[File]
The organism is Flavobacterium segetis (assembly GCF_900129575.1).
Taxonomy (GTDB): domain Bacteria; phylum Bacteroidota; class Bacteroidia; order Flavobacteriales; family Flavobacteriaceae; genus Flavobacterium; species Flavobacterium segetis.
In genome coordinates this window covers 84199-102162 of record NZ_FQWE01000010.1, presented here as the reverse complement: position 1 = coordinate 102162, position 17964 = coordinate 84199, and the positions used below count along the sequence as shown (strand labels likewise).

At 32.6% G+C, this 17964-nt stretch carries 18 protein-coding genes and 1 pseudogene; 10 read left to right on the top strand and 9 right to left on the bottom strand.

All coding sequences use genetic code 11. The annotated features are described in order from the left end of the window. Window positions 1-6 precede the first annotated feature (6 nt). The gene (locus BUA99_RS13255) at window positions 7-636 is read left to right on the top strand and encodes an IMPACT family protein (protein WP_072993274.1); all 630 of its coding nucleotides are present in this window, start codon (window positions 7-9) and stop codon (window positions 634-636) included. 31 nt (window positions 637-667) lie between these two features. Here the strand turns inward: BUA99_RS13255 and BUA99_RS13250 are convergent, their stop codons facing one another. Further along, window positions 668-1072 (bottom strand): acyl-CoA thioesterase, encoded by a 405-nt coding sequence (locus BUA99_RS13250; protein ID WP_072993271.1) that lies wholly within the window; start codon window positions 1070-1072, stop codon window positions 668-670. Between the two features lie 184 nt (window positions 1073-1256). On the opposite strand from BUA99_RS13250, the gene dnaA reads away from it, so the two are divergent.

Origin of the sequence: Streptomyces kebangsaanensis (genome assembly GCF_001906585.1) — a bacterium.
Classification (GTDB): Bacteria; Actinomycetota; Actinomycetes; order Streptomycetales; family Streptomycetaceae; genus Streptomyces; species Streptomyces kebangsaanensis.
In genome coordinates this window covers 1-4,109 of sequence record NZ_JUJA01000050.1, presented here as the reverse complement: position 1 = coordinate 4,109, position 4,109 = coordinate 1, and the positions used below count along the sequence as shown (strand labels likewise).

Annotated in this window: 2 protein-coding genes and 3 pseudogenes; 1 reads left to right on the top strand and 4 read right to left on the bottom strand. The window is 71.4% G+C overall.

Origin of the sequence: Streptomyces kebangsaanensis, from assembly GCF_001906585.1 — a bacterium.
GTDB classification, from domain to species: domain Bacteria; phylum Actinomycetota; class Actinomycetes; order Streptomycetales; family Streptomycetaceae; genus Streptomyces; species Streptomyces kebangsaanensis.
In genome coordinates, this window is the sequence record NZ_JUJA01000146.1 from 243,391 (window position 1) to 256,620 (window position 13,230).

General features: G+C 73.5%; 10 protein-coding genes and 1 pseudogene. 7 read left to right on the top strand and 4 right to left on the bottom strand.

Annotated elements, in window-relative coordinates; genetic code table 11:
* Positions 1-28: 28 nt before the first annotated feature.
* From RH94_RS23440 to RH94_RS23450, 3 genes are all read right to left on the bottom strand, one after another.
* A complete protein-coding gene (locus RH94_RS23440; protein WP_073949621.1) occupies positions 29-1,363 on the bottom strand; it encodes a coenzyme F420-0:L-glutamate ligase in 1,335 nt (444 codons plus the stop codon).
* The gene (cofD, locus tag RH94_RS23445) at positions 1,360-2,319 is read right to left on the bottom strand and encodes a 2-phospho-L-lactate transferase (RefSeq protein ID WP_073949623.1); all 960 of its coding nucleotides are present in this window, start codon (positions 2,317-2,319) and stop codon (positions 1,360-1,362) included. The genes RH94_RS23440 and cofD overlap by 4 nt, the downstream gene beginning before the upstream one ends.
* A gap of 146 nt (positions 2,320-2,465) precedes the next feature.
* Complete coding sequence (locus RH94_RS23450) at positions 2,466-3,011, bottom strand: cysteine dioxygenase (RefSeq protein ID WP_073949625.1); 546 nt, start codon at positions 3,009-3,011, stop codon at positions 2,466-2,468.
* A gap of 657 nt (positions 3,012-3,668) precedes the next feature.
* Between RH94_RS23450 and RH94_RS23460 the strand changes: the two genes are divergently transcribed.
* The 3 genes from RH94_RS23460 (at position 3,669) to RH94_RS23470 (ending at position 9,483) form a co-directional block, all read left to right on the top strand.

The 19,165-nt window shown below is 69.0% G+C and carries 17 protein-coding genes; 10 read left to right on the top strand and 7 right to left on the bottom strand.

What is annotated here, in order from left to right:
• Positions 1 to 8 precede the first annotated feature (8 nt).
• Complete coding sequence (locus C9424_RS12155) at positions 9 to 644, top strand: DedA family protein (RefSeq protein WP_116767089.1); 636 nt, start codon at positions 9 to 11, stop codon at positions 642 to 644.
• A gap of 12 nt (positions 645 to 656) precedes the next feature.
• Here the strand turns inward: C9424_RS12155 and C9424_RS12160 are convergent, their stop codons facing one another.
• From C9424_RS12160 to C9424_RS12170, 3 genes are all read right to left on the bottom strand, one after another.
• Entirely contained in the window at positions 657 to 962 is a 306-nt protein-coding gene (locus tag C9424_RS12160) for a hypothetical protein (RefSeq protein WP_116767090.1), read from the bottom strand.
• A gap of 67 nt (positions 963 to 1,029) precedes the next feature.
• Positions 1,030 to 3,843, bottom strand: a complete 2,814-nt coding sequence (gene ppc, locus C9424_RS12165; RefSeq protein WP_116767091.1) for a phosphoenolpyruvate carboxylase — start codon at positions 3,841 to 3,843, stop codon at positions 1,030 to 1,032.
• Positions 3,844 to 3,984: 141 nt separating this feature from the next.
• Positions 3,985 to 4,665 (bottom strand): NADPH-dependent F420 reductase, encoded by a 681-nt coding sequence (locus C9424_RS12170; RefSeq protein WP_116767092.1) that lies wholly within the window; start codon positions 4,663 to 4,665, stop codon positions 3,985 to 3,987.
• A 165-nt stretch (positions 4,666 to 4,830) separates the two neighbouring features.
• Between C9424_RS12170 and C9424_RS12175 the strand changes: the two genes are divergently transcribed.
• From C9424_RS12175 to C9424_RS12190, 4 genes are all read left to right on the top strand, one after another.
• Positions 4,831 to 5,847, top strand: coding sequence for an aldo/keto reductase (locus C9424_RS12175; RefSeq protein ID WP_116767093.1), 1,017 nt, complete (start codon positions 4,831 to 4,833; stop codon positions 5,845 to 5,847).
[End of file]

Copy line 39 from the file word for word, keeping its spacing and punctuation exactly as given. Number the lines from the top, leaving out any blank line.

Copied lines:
• Positions 4,831 to 5,847, top strand: coding sequence for an aldo/keto reductase (locus C9424_RS12175; RefSeq protein ID WP_116767093.1), 1,017 nt, complete (start codon positions 4,831 to 4,833; stop codon positions 5,845 to 5,847).